Significant losses in fire suppression effectiveness and increases in toxicity are possible if a fire extinguishing agent degrades during multi-year storage. Halon 1301 is known to be stable in metal containers for many years, and any trace degradation products do not affect its fire suppression effectiveness. For candidate replacement agents, comparable data are needed, reflecting the storage conditions of elevated temperature and pressure. The storage environment fosters conditions which may have an adverse effect on the stability of halon replacements. Stored chemicals may engage in oxidation-reduction reactions, hydrolysis, and other corrosive interactions with metal cylinders. They are also subject to unimolecular decomposition and attack by reactive impurities in the agent. Water and oxygen, for example, will sorb to surfaces of cylinders and transfer lines and can never be completely excluded. These sources of instability, along with the possibility of catalytic interactions with the cylinder walls, can promote the evolution of undersirable products and a concomitant loss of fire suppression effectiveness. Toxicity and corrosiveness are particularly important concerns with respect to halogenated compounds, due to the tendency to librate hydrogen halide in the process of degradation. This report gives the details of the test procedure and a comparison of agent absorbance band areas from low concentration spectra. Also, presented are a comparison of absorbance bands in high density spectra for impurities present in the agents or produced as a result of degradation. These data provide a quantification of any degradation of the agents during long-term storage.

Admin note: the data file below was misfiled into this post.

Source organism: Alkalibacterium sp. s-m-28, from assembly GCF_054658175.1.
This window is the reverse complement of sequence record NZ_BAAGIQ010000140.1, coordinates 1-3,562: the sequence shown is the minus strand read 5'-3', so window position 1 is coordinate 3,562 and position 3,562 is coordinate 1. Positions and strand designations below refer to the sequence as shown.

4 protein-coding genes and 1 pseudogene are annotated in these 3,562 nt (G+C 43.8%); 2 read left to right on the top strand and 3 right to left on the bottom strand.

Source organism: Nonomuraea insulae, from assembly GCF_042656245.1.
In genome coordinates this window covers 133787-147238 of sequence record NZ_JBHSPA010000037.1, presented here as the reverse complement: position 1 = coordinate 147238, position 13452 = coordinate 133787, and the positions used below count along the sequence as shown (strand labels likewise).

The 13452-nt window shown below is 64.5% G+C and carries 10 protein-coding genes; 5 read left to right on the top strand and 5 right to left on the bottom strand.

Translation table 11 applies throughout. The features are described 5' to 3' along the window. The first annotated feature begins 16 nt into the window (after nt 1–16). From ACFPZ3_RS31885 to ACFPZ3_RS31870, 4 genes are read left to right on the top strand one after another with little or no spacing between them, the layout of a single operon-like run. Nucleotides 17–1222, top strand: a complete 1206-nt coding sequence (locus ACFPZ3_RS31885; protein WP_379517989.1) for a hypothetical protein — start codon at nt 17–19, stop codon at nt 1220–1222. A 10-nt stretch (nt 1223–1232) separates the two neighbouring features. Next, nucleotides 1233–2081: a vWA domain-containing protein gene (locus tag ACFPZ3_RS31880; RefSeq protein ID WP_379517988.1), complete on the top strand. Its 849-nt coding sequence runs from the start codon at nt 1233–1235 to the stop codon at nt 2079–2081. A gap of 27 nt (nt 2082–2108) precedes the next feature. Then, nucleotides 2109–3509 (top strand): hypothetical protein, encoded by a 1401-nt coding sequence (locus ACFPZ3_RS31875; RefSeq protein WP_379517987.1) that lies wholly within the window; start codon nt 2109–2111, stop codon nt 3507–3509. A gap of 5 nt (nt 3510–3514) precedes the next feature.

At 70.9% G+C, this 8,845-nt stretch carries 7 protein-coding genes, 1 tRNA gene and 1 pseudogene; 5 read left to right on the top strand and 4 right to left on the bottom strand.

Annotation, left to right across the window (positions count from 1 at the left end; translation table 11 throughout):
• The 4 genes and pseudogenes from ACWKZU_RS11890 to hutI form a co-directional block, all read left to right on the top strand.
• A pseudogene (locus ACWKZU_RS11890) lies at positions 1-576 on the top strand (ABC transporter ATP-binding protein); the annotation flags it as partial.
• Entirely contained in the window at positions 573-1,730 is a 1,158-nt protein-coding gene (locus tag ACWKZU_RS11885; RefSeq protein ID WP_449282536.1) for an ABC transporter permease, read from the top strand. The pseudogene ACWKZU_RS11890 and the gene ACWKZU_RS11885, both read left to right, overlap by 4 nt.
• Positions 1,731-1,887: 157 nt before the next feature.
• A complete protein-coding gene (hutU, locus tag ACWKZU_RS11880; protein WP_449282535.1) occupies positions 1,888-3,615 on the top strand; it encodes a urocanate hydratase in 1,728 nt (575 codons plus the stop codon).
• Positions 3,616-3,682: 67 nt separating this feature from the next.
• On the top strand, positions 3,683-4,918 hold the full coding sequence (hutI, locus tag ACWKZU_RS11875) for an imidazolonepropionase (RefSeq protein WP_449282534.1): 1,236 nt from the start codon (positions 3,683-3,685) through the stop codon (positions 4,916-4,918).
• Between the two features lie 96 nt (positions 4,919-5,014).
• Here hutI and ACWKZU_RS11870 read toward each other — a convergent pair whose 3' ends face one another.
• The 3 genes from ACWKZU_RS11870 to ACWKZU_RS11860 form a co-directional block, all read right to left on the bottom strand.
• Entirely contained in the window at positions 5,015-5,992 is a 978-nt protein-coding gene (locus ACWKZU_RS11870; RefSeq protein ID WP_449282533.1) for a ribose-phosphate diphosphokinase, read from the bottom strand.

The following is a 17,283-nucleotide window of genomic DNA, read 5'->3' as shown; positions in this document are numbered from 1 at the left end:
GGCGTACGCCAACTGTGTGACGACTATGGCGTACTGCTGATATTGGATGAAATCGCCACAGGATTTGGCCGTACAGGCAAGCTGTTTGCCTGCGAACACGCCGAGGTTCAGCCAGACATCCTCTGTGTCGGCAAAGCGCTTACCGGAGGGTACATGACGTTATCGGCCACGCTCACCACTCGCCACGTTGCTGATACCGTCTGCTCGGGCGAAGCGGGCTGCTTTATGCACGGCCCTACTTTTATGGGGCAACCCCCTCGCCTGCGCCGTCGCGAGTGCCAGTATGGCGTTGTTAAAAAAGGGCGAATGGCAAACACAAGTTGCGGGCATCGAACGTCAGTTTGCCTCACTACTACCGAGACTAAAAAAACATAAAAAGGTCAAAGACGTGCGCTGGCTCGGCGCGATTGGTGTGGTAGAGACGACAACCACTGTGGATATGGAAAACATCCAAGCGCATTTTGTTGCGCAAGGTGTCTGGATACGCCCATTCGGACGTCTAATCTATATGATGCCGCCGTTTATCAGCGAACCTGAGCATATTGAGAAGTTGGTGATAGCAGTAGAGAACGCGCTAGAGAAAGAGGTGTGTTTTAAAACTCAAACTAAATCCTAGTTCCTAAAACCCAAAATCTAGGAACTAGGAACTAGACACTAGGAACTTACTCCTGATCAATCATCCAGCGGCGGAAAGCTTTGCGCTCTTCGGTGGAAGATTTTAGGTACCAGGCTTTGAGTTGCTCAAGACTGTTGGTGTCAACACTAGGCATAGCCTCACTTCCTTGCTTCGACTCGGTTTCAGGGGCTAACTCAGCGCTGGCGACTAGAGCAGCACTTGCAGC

Citation: Special Publication (NIST SP) - 890Report Number:
NIST Pub Series: Special Publication (NIST SP)
Pub Type: NIST Pubs
fire suppression, aircraft engines, nacelle fires, simulation, storage stability, FT-IR, copper, degradation, halon 1301, halon alternatives, unimolecular decomposition